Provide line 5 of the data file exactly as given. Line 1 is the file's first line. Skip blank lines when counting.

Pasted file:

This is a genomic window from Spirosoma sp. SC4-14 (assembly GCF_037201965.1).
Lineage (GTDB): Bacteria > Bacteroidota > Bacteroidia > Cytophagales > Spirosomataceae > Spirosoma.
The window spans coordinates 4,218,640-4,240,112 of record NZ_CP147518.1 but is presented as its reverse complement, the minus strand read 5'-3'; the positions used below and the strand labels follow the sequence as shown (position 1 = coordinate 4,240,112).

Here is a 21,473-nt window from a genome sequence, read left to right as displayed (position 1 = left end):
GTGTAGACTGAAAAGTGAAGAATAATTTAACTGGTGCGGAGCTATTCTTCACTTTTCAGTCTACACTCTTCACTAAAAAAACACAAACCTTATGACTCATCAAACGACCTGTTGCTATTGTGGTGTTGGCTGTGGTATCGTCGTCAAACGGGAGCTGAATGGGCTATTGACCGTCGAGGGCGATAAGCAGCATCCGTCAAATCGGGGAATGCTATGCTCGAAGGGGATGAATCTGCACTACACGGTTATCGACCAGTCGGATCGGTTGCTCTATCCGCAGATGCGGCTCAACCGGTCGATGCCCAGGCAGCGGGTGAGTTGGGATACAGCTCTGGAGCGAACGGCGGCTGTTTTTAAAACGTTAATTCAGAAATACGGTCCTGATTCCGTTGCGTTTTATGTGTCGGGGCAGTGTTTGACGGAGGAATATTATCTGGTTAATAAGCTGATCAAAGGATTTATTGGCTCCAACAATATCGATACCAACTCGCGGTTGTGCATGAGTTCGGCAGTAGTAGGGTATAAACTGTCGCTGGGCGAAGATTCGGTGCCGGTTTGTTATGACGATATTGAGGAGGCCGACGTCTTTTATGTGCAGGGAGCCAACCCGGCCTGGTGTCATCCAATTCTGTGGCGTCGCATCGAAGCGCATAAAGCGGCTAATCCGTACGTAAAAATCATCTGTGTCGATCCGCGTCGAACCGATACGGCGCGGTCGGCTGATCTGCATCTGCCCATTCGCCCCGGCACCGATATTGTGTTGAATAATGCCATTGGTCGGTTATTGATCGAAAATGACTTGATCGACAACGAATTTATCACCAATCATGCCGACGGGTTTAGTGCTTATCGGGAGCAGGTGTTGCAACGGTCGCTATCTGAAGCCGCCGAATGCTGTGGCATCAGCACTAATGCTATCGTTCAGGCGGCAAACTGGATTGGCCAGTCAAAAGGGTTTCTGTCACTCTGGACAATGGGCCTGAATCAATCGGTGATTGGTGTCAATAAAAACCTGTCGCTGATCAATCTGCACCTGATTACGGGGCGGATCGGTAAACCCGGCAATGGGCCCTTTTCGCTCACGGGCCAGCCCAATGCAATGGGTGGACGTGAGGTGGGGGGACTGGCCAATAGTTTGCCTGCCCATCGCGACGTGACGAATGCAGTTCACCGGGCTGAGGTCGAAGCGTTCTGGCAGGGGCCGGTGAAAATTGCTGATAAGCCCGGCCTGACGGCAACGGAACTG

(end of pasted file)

GTGTAGACTGAAAAGTGAAGAATAATTTAACTGGTGCGGAGCTATTCTTCACTTTTCAGTCTACACTCTTCACTAAAAAAACACAAACCTTATGACTCATCAAACGACCTGTTGCTATTGTGGTGTTGGCTGTGGTATCGTCGTCAAACGGGAGCTGAATGGGCTATTGACCGTCGAGGGCGATAAGCAGCATCCGTCAAATCGGGGAATGCTATGCTCGAAGGGGATGAATCTGCACTACACGGTTATCGACCAGTCGGATCGGTTGCTCTATCCGCAGATGCGGCTCAACCGGTCGATGCCCAGGCAGCGGGTGAGTTGGGATACAGCTCTGGAGCGAACGGCGGCTGTTTTTAAAACGTTAATTCAGAAATACGGTCCTGATTCCGTTGCGTTTTATGTGTCGGGGCAGTGTTTGACGGAGGAATATTATCTGGTTAATAAGCTGATCAAAGGATTTATTGGCTCCAACAATATCGATACCAACTCGCGGTTGTGCATGAGTTCGGCAGTAGTAGGGTATAAACTGTCGCTGGGCGAAGATTCGGTGCCGGTTTGTTATGACGATATTGAGGAGGCCGACGTCTTTTATGTGCAGGGAGCCAACCCGGCCTGGTGTCATCCAATTCTGTGGCGTCGCATCGAAGCGCATAAAGCGGCTAATCCGTACGTAAAAATCATCTGTGTCGATCCGCGTCGAACCGATACGGCGCGGTCGGCTGATCTGCATCTGCCCATTCGCCCCGGCACCGATATTGTGTTGAATAATGCCATTGGTCGGTTATTGATCGAAAATGACTTGATCGACAACGAATTTATCACCAATCATGCCGACGGGTTTAGTGCTTATCGGGAGCAGGTGTTGCAACGGTCGCTATCTGAAGCCGCCGAATGCTGTGGCATCAGCACTAATGCTATCGTTCAGGCGGCAAACTGGATTGGCCAGTCAAAAGGGTTTCTGTCACTCTGGACAATGGGCCTGAATCAATCGGTGATTGGTGTCAATAAAAACCTGTCGCTGATCAATCTGCACCTGATTACGGGGCGGATCGGTAAACCCGGCAATGGGCCCTTTTCGCTCACGGGCCAGCCCAATGCAATGGGTGGACGTGAGGTGGGGGGACTGGCCAATAGTTTGCCTGCCCATCGCGACGTGACGAATGCAGTTCACCGGGCTGAGGTCGAAGCGTTCTGGCAGGGGCCGGTGAAAATTGCTGATAAGCCCGGCCTGACGGCAACGGAACTG